I just read a book on Biblical archaeology, and IIRC the deal was that Israel and Judah were at war, and the king of Judah made a deal with the king of the Assyrians in which the Assyrians would wipe out Israel. The Assyrians had a general policy of relocating all captured peoples and dispersing them throughout the enormous Assyrian empire, to diffuse any sense of national identity and thereby make revolts less likely. As a result, the conquered Tribes of Israel were, in a word, Lost, as they assimilated into the Assyrian melting pot. (This is all well-attested by archaeology- there is a bas-relief of the king of Judah bowing to the king of Assyria, which is the only known portrait of a Jewish king.)
Then, the Babylonians took over the Assyrians. The homogeneity of the Assyrian empire made it easy for them to seize the reins of the whole thing at once. It seems reasonable to assume that yes, indeed, the Babylonians deposed the vassal king of Judah at this point. Apparently things weren’t so harsh under the Babylonians, slavery-wise. Remember, the book of Daniel and (again, IIRC) the Psalms about the captivity were written long afterwards. (Daniel was written roughly 500 years later, during the Maccabean revolt.) Of course, the Babylonians destroyed the temple and stole its gold (that is, the gold remaining after the Jewish kings had sold much of it off to finance wars and bribe neighboring kings with tribute.) But, OTOH, I don’t think the Jews had to make bricks while being bullwhipped.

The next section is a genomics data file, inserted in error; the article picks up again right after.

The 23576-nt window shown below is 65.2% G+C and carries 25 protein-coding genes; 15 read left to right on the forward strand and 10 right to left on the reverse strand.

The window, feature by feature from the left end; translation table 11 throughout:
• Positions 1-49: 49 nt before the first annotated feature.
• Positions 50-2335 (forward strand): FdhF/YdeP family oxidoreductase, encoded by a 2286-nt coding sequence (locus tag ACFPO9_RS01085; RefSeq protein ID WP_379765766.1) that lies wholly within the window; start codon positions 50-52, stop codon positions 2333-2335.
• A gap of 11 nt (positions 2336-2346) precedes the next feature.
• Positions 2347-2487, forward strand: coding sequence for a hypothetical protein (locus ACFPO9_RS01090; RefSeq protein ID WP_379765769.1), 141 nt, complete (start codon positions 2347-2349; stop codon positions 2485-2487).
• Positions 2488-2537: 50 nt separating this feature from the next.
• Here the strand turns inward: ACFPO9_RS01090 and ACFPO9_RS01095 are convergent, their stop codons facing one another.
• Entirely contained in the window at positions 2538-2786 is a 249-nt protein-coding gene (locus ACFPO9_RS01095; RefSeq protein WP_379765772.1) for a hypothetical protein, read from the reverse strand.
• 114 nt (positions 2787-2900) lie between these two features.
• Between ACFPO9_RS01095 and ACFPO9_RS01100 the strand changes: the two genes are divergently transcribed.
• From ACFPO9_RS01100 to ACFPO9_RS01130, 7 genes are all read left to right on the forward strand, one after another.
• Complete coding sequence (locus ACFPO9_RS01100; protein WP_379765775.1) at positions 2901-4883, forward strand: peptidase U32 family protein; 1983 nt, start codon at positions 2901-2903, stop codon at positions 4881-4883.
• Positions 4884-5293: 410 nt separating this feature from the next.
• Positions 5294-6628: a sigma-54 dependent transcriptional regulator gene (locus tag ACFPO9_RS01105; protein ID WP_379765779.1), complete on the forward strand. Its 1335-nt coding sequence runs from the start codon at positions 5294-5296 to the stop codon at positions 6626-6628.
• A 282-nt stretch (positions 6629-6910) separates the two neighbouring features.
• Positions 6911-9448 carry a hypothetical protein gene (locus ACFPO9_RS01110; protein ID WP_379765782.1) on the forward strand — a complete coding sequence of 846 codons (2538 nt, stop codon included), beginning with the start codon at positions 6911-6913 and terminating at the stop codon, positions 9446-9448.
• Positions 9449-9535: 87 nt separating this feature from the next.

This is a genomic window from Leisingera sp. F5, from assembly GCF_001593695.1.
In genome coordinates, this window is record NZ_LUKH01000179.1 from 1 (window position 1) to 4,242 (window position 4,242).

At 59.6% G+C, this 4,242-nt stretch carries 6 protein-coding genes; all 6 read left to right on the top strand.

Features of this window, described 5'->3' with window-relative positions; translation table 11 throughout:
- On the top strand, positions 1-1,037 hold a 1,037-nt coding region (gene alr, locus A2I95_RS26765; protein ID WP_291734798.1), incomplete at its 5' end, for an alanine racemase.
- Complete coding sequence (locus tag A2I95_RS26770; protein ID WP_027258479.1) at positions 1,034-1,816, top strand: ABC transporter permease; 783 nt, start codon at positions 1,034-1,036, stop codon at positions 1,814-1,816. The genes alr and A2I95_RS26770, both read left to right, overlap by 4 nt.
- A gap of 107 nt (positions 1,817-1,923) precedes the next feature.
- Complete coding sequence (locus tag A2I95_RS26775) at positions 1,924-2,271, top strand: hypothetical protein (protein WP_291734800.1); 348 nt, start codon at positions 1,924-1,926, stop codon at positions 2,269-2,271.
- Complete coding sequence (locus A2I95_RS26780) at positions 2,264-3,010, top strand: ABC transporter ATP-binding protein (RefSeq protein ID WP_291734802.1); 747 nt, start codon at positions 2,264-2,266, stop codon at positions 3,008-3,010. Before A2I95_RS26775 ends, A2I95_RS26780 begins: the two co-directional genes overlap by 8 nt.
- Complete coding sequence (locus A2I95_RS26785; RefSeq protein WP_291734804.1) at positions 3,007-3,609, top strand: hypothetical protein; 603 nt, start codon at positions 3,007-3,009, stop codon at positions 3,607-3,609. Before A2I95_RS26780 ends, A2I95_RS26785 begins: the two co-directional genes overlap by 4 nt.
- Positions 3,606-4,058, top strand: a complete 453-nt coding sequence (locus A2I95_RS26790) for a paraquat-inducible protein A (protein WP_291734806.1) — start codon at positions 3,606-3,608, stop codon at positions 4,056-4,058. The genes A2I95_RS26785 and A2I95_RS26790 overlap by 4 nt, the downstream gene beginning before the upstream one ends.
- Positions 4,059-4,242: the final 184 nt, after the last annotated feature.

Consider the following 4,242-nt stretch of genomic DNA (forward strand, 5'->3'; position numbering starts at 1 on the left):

My source for all this is Magnus Magnusson’s book Archaeology and the Bible, which is a bit out of date (mid-70s) but takes a balanced view of its subject.